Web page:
Outdoor barbecue and grilling safety

 Seven out of every 10 adults in the U.S. have a grill or smoker, which translates to a lot of tasty meals. But it also means there’s an increased risk of home fires. A grill placed too close to anything that can burn is a fire hazard.  Read the safety tips below.

Important links

Emergency disaster preparedness

What is an emergency? An emergency is when time and resources are in short-supply and more than a routine response is needed to save lives, protect health, safety, property and the environment.

What is a disaster? A disaster is when there is severe danger in an area, not enough resources, and big losses that disrupt the social and/or economic structure to the extent the community cannot function normal.

For information about preparing for emergencies and disasters, visit these web sites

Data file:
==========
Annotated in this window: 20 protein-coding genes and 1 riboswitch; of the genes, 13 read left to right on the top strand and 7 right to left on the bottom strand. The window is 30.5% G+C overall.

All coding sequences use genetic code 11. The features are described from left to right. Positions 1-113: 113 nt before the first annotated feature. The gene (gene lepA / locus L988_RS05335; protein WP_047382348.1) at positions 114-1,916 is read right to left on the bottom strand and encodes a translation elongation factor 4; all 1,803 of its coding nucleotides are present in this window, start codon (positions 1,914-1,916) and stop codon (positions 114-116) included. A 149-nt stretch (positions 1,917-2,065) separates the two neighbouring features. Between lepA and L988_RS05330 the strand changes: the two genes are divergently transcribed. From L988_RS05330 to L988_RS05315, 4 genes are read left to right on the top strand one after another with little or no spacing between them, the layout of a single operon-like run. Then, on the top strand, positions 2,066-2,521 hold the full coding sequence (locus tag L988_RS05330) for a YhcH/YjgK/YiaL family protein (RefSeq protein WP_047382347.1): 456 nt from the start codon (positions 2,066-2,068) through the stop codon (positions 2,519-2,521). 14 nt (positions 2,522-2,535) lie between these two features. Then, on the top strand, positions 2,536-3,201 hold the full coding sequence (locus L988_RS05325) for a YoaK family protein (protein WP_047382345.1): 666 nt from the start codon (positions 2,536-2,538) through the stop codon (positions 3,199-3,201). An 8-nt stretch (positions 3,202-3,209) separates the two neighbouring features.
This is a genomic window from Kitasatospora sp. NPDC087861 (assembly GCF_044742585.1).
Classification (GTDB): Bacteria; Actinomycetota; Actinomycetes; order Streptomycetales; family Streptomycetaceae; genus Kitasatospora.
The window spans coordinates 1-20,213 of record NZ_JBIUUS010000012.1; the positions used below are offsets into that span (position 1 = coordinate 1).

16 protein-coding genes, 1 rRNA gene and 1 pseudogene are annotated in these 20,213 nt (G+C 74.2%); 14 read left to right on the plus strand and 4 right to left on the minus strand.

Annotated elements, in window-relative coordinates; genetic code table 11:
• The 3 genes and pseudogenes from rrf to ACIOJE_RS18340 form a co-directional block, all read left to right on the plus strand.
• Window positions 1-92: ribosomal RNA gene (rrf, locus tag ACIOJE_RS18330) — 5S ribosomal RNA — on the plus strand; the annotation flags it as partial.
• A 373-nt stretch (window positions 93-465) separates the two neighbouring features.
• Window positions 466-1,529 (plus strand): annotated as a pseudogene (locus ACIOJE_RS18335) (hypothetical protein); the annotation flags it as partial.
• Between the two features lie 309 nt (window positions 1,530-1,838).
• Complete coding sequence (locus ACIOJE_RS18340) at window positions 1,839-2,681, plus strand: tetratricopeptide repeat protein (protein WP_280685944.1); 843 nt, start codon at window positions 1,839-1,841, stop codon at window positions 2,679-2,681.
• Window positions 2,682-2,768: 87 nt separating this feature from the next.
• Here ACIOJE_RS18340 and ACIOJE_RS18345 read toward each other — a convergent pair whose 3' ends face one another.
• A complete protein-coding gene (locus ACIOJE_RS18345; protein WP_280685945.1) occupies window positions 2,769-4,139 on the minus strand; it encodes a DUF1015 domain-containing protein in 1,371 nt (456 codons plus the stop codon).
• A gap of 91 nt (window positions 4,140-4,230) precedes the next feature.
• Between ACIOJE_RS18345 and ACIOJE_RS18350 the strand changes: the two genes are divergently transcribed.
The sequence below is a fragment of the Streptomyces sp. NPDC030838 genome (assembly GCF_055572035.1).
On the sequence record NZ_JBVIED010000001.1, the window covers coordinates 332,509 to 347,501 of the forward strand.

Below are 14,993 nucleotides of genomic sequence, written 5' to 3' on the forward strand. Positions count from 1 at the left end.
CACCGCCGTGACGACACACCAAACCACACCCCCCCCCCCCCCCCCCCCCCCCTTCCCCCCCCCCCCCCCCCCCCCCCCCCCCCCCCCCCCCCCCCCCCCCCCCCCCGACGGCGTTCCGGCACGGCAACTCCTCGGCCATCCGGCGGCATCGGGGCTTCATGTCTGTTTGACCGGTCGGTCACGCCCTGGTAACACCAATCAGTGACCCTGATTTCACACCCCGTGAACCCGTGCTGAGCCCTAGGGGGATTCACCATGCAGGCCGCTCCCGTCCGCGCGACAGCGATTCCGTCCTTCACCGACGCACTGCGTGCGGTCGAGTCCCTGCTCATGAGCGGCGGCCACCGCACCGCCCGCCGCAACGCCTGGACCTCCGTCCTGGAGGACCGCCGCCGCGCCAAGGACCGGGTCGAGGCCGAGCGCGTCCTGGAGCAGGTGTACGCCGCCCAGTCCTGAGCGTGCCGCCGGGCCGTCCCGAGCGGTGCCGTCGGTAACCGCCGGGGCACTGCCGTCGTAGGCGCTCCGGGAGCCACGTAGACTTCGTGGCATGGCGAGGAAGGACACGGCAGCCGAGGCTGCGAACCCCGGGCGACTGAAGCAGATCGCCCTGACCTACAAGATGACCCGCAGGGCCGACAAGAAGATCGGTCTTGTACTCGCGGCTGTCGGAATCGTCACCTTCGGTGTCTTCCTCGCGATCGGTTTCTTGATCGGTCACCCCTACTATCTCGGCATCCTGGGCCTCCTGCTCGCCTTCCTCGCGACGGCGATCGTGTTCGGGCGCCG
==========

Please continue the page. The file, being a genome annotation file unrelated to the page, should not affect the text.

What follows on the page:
First aid and CPR training

Information regarding First Aid and CPR courses can be found here:

Tornado tips

Every year communities big and small are terrorized by these natural disasters, creating millions of dollars in property damages. Tornadoes, however, can endanger something far more precious than property---our lives. The best way to prevent disaster is to prepare for it. Read and familiarize yourself with the following definitions and tips:

  • Tornado Watch vs. Warning – A watch means weather conditions are right for a tornado and one is expected to develop. A warning means a tornado has actually been sighted – listen closely to reports and take protective cover immediately.
  • Pick an uncluttered place where family members can gather if a tornado is heading your way. It could be the basement or a center hallway, bathroom or closet on the lowest level.